Peace on Our Terms: The Global Battle for Women’s Rights After the First World War

Columbia Univ. Jan. 2020. 344p. ISBN 9780231195102. $35. HIST
Siegel (history, California State Univ., Sacramento; The Moral Disarmament of France) writes the first book that takes a comprehensive look at women's activism during the critical diplomatic events following the end of World War I. The author explains how global feminism first took flight as dozens of women from Europe, the Middle East, North America, and Asia converged on the Paris Peace Conference to demand that women's needs and concerns be addressed as policymakers worked to reshape the postwar world. Siegel introduces a host of pioneering feminists from different backgrounds, including pan-Africanist Ida Gibbs Hunt, French philanthropist Marguerite de Witt Schlumberger, Egyptian nationalist Huda Shaarawi, and Chinese "New Woman" Soumay Tcheng. Focused biographies of these key leaders are placed in the context of both their activities and political developments in their home countries. Beginning with the Paris Conference of 1919 and discussing various other international feminist gatherings through 1923, the book concludes with a balanced look at the results and legacy of their efforts. These activists brought issues of national sovereignty, disarmament, racial justice, wage equality, marital rights, sex trafficking, and maternity benefits to the forefront of international attention.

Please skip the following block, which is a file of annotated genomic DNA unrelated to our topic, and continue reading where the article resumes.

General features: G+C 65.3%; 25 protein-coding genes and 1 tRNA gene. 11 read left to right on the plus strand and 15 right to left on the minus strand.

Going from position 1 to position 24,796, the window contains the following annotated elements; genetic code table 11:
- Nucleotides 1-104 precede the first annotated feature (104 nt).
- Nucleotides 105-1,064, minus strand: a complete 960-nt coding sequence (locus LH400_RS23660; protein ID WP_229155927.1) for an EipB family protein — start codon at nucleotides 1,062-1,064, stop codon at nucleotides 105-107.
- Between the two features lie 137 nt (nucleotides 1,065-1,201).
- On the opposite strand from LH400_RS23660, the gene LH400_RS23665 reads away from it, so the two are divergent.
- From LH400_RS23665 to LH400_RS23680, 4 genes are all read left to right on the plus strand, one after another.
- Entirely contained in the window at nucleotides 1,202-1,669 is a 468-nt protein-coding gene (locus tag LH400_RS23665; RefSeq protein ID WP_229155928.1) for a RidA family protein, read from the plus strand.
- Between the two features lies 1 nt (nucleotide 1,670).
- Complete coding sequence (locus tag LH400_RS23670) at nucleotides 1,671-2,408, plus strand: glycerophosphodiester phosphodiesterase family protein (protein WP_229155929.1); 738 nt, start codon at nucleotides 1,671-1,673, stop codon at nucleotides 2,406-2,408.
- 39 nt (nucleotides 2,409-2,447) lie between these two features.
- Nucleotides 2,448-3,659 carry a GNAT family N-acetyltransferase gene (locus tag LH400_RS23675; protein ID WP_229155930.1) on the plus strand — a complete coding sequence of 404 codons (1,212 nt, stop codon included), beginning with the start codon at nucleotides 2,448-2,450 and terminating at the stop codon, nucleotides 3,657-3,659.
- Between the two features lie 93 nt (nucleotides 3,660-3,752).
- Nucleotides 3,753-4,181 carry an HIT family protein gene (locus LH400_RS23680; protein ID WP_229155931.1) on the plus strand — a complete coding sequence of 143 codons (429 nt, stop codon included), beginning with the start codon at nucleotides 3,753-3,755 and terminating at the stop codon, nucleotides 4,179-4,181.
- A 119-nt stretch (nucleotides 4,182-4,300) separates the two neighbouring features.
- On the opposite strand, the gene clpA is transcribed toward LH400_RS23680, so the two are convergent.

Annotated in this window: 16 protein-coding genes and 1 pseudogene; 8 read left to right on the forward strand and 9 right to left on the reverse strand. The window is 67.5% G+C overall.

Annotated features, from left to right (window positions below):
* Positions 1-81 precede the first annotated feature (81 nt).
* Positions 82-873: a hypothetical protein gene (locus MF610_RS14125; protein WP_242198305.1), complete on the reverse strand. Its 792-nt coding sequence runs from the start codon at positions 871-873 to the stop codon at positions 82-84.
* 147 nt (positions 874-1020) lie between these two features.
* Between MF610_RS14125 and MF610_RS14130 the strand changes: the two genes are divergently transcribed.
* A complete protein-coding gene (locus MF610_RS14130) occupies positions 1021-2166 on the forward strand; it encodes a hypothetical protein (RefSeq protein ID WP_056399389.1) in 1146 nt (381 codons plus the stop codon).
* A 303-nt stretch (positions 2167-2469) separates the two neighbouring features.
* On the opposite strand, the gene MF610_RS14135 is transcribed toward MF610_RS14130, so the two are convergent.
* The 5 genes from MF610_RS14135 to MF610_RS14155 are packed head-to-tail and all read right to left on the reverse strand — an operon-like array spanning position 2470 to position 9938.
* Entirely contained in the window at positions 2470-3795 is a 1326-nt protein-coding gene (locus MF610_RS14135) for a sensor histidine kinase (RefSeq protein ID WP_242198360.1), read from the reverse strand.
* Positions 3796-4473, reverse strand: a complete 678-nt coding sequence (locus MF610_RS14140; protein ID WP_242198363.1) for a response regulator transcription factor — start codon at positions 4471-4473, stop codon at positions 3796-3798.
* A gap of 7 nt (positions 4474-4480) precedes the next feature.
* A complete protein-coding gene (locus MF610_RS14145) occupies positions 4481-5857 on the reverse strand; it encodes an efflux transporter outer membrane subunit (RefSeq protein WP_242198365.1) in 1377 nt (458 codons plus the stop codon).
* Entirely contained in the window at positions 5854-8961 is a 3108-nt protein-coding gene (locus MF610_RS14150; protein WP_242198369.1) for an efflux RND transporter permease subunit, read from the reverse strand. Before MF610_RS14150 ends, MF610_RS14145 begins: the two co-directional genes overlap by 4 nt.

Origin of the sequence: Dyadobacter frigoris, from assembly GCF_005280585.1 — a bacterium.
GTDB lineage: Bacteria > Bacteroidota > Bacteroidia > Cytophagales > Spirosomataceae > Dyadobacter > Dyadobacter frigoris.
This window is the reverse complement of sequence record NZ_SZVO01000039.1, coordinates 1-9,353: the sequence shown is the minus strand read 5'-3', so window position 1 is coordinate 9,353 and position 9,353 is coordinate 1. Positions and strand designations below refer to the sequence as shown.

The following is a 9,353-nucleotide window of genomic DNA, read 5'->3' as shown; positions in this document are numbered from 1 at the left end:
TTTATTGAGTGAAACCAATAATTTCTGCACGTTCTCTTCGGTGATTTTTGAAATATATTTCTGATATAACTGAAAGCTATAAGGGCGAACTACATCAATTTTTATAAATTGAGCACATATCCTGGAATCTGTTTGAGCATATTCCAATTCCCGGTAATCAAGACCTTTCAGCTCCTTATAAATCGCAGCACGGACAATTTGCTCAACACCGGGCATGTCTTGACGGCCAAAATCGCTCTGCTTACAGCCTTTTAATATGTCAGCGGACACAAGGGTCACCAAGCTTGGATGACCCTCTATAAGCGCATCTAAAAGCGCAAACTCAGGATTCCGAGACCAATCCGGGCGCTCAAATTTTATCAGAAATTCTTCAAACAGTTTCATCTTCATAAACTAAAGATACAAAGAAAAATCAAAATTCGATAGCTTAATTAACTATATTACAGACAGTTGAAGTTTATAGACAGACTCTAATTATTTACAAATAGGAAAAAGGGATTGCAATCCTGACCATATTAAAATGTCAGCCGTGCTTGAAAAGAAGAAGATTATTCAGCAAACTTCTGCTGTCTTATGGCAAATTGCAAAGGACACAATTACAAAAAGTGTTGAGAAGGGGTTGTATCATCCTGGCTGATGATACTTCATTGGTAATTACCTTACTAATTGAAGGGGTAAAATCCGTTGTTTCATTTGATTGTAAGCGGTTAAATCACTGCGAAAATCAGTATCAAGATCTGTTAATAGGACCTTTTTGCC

VERDICT For historians, political scientists, and students of women’s history, as well as general readers interested in contemporary global concerns and human rights.

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